News: American brand Emeco has reached a settlement in its legal dispute with Restoration Hardware after claiming the fellow US company's Naval Chair (below) is a rip-off of its classic Navy Chair (above).
Emeco released a short statement saying that "as part of that settlement, Restoration Hardware has agreed to permanently cease selling the chairs that Emeco accused of infringement, and its existing inventory of such chairs will be recycled." The total amount of the settlement remains undisclosed.
Emeco Industries Inc. filed for a preliminary injunction in a San Francisco district court on 11 October 2012, seeking to block Restoration Hardware from manufacturing, marketing, advertising, and selling its "cheap knockoffs" of Emeco’s iconic Navy Chair, also known as the 1006 chair.
An original Navy Chair by Emeco retails at around £300, but the Restoration Hardware version was on sale for just £50.
“We’re not going to stand by while Restoration Hardware steals our brand and trades on our reputation by selling an inferior product,” said Emeco CEO Gregg Buchbinder at the time. “It’s important for American companies to stand up for craftsmanship, quality and jobs. We not only want to stop Restoration Hardware but prevent others from doing similar damage to our economy.”
The Hanover, Pennsylvania-based company first created the Navy Chair with its distinctive curved back and three vertical slats in 1944 as a sea and sailor-proof piece of furniture for the US Navy. Its light weight and toughness led to its widespread use in institutions like police stations, prisons, schools and hospitals across America and the design has been in production ever since.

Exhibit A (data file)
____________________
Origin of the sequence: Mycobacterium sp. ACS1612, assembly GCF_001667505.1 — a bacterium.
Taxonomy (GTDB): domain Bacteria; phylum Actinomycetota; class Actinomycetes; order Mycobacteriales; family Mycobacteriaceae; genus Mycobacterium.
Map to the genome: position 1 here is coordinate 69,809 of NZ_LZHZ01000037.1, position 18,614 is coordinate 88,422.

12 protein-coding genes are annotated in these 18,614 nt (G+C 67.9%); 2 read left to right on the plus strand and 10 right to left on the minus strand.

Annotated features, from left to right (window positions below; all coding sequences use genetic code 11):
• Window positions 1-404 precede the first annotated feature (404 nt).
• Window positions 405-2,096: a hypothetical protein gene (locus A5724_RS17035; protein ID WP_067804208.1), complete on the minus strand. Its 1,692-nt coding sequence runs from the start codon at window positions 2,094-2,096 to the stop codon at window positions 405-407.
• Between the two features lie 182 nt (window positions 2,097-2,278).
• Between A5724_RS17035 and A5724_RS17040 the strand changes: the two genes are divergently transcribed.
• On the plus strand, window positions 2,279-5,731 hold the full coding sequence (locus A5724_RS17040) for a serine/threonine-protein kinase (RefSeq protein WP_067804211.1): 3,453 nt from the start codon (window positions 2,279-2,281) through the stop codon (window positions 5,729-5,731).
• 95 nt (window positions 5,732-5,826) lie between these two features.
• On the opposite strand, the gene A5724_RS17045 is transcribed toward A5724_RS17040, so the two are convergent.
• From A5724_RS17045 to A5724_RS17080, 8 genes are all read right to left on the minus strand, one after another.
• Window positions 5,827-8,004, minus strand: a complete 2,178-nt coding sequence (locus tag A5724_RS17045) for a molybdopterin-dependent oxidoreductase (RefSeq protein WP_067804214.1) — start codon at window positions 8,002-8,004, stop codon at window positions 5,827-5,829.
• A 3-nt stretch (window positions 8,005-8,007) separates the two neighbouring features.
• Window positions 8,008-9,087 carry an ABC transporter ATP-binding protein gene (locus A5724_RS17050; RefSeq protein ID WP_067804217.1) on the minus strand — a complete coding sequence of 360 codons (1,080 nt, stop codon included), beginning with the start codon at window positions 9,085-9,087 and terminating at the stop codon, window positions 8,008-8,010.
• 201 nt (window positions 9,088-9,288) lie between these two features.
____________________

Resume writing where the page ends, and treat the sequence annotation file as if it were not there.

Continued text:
The seats are made by hand from recycled aluminium and are guaranteed for life, which the company estimates at 150 years.
Emeco has more recently experimented with other recycled materials, including the plastic 111 chair made of coke bottles and the Broom chair made of debris from factory floors by Philippe Starck.
Copying remains a hot topic in design, including the recent news that an entire building designed by Zaha Hadid for Beijing has been pirated by a developer in Chongqing, with the two projects racing to be completed first. Last year Qatar was accused of "counterfeiting 1000 street lamps".
Last year UK copyright law was changed to give artistic manufactured goods the same term of protection as literature or art, following a campaign started by Elle Decoration UK editor Michelle Ogundehin, who condemned replicas of classic furniture after the British prime minister's wife revealed that she'd purchased a reproduction of the Castiglioni brothers' iconic Arco floor lamp.
Meanwhile industrial designer Tom Dixon told us that "legal systems don't really defend designers at all" and designers should turn from mass production oversees to localised manufacture and digital production to overcome the threat to their businesses.